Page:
Wednesday, May 14, 2008

Less muffin, more bread

Yesterday it was 80. Warm enough for one daring gal to go backless on her scooter.

Today? Snow. Yes, snow again. Though it didn't stick, and turned into rain by 9. Good for the garden, but too damn cold. I don't think we even got up to 40 today.

Good day to crank up the oven again for another loaf, this time parmesan. I rolled it up with shredded cheese inside, then put more on top. Shared some with the cow-orkers and ate the rest myself.


  1. Hi-I'm off-topic here, but was just reading your post on making Malloreddus pasta. If you don't already know, those great paddles are for making butterballs. We did it every holiday at our house and made fancy little balls for the bread plates...You put in a rough round of cold butter, and rotate the paddles (ridges facing each other)in a clockwise circle and come up with a little ball. Always was a treat for us as kids. Thanks for your earlier post on pasta, and I'm happy to find your blog...

  2. oooh, too early for muffin sitings. I do have a question regarding the weather. How on earth do you plant anything and have it survive? Do you just wait until sometime in June to put anything in the garden and if you do that, is it a short growing season or is the harvest later in the year then it is in the Northeast (August - October) (and you know this is all because I got over zealous and killed my poor tomato babies)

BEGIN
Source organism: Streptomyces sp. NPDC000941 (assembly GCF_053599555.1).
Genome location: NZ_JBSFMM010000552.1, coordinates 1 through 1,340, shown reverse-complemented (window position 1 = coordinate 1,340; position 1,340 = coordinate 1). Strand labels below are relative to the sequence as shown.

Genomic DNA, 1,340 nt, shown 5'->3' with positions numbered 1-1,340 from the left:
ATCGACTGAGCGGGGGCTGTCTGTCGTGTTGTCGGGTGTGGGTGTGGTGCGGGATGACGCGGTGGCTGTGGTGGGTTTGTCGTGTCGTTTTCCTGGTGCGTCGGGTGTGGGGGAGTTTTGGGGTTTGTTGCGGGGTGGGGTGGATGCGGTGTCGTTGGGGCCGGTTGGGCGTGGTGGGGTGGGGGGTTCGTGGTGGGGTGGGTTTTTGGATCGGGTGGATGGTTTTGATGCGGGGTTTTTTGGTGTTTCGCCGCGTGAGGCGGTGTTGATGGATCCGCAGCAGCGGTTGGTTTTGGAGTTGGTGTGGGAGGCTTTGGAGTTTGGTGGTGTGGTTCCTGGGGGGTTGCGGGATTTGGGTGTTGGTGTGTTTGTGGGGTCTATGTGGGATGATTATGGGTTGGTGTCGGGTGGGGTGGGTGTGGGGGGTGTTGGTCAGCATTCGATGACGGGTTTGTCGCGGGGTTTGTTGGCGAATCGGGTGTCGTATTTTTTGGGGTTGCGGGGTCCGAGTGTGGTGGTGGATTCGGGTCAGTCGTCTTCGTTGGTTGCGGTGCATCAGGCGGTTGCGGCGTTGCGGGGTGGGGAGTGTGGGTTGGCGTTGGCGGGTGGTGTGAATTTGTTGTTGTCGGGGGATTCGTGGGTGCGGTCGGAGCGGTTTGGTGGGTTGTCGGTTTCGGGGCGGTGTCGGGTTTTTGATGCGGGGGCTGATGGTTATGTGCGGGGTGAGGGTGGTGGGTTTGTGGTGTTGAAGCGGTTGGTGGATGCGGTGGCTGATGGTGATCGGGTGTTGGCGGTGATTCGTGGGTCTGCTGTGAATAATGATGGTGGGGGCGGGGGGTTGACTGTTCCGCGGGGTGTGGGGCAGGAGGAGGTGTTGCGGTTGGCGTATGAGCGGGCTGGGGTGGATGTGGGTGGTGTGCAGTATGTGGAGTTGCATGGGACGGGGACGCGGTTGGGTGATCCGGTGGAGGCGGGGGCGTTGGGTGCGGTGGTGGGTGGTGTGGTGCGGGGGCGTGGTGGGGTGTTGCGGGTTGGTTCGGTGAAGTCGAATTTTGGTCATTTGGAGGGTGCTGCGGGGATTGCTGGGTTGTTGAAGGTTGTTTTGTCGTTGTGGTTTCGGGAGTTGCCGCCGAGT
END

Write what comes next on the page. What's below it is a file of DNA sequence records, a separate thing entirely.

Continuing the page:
3. Hi ysap! (I hope you don't mind if I abbreviate.) Butter paddles, eh? Thanks! I had no idea. I can't really picture that technique, but maybe I'll have to play with them.

    (For those of you playing along at home, ysap is talking about the paddles I used to make Sardinian saffron pasta.)

    Glad you stopped by!

    Alecto, I think our growing season is similar. Though we get snow showers late, the air and ground temps continue to warm up steadily, so most stuff gets planted about now anyway (except for tomatoes, for which I always wait until May 20, just to be safe).

    Since we're a mile higher in the atmosphere, snow has a greater chance of making it to the ground still frozen, whereas at lower altitudes it's rain by the time it hits the earth. Your cold spring showers probably start out as snow way up in the clouds.